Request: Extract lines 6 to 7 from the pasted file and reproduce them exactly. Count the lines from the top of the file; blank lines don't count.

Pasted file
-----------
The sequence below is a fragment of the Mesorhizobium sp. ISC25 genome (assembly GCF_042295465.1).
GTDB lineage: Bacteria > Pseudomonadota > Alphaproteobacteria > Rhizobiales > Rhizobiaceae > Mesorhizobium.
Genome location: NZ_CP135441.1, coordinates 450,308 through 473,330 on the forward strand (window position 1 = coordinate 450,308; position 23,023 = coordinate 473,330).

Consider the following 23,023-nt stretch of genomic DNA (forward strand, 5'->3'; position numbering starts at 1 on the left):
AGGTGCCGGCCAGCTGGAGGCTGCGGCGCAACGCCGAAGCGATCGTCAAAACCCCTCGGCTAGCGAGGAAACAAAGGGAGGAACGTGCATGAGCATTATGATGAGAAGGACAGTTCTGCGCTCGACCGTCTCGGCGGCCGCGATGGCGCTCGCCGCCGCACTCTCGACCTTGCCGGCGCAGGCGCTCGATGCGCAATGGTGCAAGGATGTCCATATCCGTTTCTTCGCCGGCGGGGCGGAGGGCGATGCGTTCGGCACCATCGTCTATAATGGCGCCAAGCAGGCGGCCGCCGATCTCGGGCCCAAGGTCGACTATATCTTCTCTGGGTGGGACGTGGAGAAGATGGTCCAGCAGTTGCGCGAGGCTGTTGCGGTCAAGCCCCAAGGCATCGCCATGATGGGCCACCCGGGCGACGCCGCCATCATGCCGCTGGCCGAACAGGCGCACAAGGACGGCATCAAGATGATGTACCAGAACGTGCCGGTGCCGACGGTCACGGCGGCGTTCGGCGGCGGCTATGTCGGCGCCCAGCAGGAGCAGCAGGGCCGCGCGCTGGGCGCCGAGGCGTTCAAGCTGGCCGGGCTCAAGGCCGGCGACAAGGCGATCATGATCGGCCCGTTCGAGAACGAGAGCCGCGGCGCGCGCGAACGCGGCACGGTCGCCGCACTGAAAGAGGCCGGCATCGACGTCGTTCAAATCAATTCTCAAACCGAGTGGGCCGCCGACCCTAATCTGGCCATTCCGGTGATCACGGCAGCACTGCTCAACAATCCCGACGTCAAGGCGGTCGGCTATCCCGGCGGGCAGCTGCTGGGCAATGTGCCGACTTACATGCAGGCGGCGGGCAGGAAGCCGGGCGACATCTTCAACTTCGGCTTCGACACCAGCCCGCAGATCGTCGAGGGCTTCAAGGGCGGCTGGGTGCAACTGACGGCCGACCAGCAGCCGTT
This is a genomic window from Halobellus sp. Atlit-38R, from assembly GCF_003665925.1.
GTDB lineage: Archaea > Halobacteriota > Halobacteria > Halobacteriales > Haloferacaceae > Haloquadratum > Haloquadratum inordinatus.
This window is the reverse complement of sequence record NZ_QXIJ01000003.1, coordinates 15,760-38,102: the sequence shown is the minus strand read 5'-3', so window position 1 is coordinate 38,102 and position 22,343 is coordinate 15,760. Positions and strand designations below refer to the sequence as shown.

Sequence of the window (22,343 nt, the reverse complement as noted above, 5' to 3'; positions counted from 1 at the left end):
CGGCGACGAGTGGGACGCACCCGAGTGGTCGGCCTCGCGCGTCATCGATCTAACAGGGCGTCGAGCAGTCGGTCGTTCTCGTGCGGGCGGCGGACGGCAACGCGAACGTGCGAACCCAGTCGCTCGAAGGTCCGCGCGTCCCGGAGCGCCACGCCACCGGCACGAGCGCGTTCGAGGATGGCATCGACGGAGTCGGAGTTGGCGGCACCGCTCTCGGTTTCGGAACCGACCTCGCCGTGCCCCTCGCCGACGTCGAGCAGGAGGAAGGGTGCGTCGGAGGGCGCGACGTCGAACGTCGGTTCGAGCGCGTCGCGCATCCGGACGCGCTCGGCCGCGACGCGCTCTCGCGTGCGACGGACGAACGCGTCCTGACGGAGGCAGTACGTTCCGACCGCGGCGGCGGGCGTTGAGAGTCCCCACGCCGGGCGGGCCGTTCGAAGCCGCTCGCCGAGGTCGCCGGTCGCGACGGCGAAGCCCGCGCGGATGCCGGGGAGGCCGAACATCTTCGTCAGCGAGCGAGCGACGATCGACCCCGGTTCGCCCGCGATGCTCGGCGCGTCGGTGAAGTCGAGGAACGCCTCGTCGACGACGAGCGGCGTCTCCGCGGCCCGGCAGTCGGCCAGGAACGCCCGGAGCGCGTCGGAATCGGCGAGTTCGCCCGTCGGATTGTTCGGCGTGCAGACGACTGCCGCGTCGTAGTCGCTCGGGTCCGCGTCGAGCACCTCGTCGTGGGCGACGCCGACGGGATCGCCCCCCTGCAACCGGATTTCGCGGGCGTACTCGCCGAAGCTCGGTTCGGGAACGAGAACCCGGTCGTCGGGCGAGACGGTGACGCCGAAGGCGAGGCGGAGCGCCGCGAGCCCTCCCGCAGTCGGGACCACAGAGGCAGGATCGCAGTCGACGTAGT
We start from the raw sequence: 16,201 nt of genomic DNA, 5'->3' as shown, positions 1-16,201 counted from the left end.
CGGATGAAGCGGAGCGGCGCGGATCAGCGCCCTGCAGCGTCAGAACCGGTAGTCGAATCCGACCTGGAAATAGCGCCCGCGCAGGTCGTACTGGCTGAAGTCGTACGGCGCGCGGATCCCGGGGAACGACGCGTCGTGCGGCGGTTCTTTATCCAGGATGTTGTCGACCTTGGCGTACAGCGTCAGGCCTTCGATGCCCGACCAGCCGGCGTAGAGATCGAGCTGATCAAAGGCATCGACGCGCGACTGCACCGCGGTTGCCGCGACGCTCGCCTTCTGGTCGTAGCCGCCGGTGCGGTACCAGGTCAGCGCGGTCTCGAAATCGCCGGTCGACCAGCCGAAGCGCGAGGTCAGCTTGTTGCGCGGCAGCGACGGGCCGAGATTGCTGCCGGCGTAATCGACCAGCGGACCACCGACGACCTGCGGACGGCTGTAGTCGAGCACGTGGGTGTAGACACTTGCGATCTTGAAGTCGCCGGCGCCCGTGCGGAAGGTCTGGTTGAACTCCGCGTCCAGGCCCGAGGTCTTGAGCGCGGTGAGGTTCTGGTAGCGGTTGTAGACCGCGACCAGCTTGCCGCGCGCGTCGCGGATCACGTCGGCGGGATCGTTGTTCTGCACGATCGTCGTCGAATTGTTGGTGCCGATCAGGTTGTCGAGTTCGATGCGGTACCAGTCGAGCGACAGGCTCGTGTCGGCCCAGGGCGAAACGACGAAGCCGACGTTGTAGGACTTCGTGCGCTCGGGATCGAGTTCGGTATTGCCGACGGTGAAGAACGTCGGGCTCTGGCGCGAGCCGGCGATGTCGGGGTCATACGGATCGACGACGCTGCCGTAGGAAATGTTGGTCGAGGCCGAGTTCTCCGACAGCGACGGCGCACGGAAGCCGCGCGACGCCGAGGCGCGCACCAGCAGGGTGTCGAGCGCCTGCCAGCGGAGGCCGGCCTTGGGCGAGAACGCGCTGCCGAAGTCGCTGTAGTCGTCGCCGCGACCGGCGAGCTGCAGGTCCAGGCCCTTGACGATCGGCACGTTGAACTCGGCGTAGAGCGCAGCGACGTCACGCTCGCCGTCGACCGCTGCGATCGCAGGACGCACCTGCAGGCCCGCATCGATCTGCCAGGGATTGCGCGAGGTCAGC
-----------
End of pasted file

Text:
This is a genomic window from Halobellus sp. Atlit-38R, from assembly GCF_003665925.1.
GTDB lineage: Archaea > Halobacteriota > Halobacteria > Halobacteriales > Haloferacaceae > Haloquadratum > Haloquadratum inordinatus.